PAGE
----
I'm always a bit narrow eyed on the extensive use of Doyle's name in this season as well, in behind the scenes terms. As I've said, he is mentioned very few times after his death - once in s2, once in s3 and not at all in s4. And then in s5 it's open season for people using his name and having conversations about him ... and I've always felt that the show wanted to pretend he had never really been there - but then once Glenn was dead and the fans couldn't clamour for the return of the character if they mentioned him again, they were happy to talk about him and acknowledge the importance of his role in the series - putting Angel on his path, introducing the PTB and the original bearer of the visions.
Add in how unsure David and Christian were about using his name, how much it upset them to do it and to talk about him on the show (Glenn was only very recently dead at the time of filming) and it actually seems a bit cruel on the part of the writers - to have barely mentioned or acknowledged him for years, and then to bring him back up just as it will hurt the actors to include him (remember the writer's don't know it's the final season at this point, so the poignancy that comes from using his name in the final season doesn't exist when they make the decision to use it).
I've thought Joss was a W***er for 20 years, and it is now widely recognised that he probably is - and that he does treat people cruelly - and I think this may be one of his less recognised acts of cruelty. It's not actually telling a good story because it makes no sense, it upset David, Christian and Charisma to do it ...so what was Joss' reasoning behind doing it if not to be a bit of a dick?

On the other hand - I'm always pathetically grateful for any acknowledgement the show ever makes that, yes, Doyle did exist and he did matter. And, as fate would have it, this was the very last season of Angel, so this was the very last opportunity to bring him up and remember him ... and I am glad that it happened. If the show had been cancelled and they hadn't run this story line, then Doyle would never have been mentioned again after 'Birthday' which really wouldn't feel right.

I think my favourite Angel coma dream is the one where Spike averts the apocalypse and becomes a real boy ... and poor Angel becomes the mailman.
 

Stake fodder

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Do you like this episode? Why or why not?
I liked parts of it, and it moved things forward, with Angel's growing doubts about working for W&H, Spike's becoming a do-gooder, and Lindsey's re-introduction. Angel's fever dreams were mostly well-done, alternately realistic and funny, except for the part where they played old lines of Buffy.

I didn't like Spike here, doing the hero thing mostly out of boredom, and then being smug about it. I also thought the parasite thing was cheesy (and the prop cost $85K!). Finally, it seemed absurd that Angel would remember what earrings Eve was wearing, when they weren't even that noticeable.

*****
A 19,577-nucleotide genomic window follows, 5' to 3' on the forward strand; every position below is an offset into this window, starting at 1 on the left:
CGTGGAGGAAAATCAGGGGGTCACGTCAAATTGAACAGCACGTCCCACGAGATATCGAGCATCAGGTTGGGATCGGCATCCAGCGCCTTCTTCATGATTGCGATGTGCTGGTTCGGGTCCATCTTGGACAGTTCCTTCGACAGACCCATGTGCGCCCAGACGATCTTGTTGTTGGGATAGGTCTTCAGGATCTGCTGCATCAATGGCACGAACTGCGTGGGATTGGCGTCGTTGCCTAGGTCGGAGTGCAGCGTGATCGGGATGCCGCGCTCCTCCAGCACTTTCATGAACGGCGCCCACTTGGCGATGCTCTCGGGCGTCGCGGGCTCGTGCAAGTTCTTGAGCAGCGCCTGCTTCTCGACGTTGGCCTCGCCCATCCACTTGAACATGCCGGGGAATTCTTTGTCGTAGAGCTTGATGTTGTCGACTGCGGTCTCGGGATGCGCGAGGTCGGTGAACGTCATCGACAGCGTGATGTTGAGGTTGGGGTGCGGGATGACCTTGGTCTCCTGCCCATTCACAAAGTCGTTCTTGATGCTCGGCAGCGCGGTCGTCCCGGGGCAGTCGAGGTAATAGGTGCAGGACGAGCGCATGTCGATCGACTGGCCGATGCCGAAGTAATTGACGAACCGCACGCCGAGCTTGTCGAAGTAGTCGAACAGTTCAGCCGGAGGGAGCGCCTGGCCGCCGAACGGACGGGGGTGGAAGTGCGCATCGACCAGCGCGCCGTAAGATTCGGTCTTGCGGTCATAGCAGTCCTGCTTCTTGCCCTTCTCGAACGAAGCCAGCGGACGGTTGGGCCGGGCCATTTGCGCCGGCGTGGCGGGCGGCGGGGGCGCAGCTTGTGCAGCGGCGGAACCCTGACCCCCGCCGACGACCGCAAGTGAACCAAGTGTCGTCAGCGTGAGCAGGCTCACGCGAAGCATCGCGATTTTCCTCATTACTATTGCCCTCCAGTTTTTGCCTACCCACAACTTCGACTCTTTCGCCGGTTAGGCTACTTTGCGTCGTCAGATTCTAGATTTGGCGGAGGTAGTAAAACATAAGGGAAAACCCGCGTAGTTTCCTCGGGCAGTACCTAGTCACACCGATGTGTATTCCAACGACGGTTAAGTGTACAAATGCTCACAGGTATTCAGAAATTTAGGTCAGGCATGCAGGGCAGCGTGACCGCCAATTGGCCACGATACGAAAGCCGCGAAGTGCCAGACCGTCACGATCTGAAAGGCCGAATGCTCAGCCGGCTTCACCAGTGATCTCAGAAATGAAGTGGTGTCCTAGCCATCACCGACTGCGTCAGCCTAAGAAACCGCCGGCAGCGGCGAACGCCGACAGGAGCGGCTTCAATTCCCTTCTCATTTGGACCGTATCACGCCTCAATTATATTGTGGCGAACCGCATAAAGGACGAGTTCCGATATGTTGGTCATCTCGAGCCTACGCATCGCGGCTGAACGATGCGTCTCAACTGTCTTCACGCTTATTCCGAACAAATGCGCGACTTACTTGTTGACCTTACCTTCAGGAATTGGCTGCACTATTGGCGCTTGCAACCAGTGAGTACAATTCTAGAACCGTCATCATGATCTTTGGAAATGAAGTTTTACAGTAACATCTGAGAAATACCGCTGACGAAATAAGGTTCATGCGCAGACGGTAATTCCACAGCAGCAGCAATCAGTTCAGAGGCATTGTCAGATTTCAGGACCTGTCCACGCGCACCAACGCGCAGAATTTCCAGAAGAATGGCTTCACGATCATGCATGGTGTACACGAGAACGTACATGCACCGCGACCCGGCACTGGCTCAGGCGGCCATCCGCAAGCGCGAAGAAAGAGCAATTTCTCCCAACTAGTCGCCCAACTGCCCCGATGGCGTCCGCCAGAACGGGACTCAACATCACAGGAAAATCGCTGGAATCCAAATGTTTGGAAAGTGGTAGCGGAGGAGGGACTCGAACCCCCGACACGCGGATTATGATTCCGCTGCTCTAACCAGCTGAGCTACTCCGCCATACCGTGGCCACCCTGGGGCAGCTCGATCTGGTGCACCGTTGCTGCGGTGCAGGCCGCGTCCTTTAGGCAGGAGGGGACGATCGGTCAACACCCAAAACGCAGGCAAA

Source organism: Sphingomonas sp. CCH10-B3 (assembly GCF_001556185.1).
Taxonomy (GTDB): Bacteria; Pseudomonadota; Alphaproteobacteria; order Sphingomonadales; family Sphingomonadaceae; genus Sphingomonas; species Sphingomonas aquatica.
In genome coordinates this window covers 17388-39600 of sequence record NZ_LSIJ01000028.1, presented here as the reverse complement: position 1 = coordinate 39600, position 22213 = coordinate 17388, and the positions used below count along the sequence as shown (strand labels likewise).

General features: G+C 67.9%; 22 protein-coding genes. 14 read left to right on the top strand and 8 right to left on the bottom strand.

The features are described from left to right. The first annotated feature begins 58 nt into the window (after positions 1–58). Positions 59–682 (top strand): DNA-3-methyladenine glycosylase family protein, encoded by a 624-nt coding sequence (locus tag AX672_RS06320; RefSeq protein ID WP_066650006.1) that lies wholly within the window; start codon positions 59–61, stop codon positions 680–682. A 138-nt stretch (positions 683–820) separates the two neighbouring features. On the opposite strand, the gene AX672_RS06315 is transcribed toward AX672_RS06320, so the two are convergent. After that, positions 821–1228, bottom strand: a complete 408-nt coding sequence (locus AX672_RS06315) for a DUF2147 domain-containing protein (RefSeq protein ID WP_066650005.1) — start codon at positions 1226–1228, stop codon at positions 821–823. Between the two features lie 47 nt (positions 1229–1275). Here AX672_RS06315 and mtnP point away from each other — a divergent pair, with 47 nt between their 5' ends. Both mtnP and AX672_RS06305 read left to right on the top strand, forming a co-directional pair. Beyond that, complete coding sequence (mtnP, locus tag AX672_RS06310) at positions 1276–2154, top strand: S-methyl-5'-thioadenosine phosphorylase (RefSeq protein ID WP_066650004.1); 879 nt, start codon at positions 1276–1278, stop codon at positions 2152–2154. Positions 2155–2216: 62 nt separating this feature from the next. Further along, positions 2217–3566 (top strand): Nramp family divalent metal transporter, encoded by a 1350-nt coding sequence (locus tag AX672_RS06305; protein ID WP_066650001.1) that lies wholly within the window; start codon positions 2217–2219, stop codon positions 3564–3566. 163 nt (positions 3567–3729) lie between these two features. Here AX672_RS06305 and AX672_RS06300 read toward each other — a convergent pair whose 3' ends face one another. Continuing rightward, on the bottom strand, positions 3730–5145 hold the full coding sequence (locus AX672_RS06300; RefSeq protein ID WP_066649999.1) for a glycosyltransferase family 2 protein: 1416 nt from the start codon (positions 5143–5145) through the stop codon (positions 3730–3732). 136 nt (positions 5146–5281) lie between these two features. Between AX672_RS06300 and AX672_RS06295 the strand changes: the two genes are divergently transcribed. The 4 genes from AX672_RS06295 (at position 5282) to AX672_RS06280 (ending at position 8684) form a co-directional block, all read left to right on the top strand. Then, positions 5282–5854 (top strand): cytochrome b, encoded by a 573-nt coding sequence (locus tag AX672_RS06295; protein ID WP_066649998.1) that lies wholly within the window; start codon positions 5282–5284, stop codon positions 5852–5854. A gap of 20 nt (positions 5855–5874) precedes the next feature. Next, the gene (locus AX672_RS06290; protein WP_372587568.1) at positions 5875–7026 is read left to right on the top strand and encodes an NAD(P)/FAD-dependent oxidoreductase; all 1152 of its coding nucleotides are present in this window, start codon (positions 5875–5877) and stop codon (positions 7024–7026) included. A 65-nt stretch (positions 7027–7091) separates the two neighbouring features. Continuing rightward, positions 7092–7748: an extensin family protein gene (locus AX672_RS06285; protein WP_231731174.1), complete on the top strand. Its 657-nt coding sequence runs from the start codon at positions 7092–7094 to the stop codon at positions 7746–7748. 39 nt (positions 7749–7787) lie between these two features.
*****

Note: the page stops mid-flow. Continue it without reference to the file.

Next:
What was your initial reaction to seeing Lindsey come back and pretend to be Doyle?
Like @spikenbuffy, I watched S5 first. So, I had no reaction, except to know Lindsey was using a name Angel would know. Now that I'm watching S1, I assume Lindsey used that name to hurt Angel if he found out. But otherwise it's a strange choice, as Spike may have known that Doyle was dead.

What was your favorite Angel coma-dream?
Fred's extracting things from Angel. I feel there is some symbolism about everything she takes out, but it goes over my head. I also liked the dream of Lorne as a honky-tonk player. I did wonder when Angel has fever dreams, should vampires sweat?
 

Cohen

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Well I think first a shout to David Boreanaz' directorial debut - this probably wasn't the easiest episode to start on but he did a fantastic job. I remember at the time, him saying in an interview that the episode was very 'Jacob's Ladder' (a 1990 film starring Tim Robbins for those too young to know). Of course it's much more lighthearted than that - but the dream sequences and the confusion do pay homage to it (I've actually only ever seen Jacob's Ladder in French - it looks like a confusing enough movie if you understand what they're saying, it was utterly mystifying in a foreign language.)
Good catch! I forgot this was his directorial debut! I'm sure he had a lot of fun (and stress) filming this episode! I've always wondered how actors are able to multitask as directors on the shows that they star on. It's a little more intense having to play a scene and not be able to see the cinematography as you are also directing it! But it did turn out nicely!

I do enjoy this episode, the dream sequences are a lot of fun.
I hope to get into the dream sequences later in the week. There is a lot going on, and a lot to unpack! Like the possibility of foreshadowing that @spikenbuffy pointed out!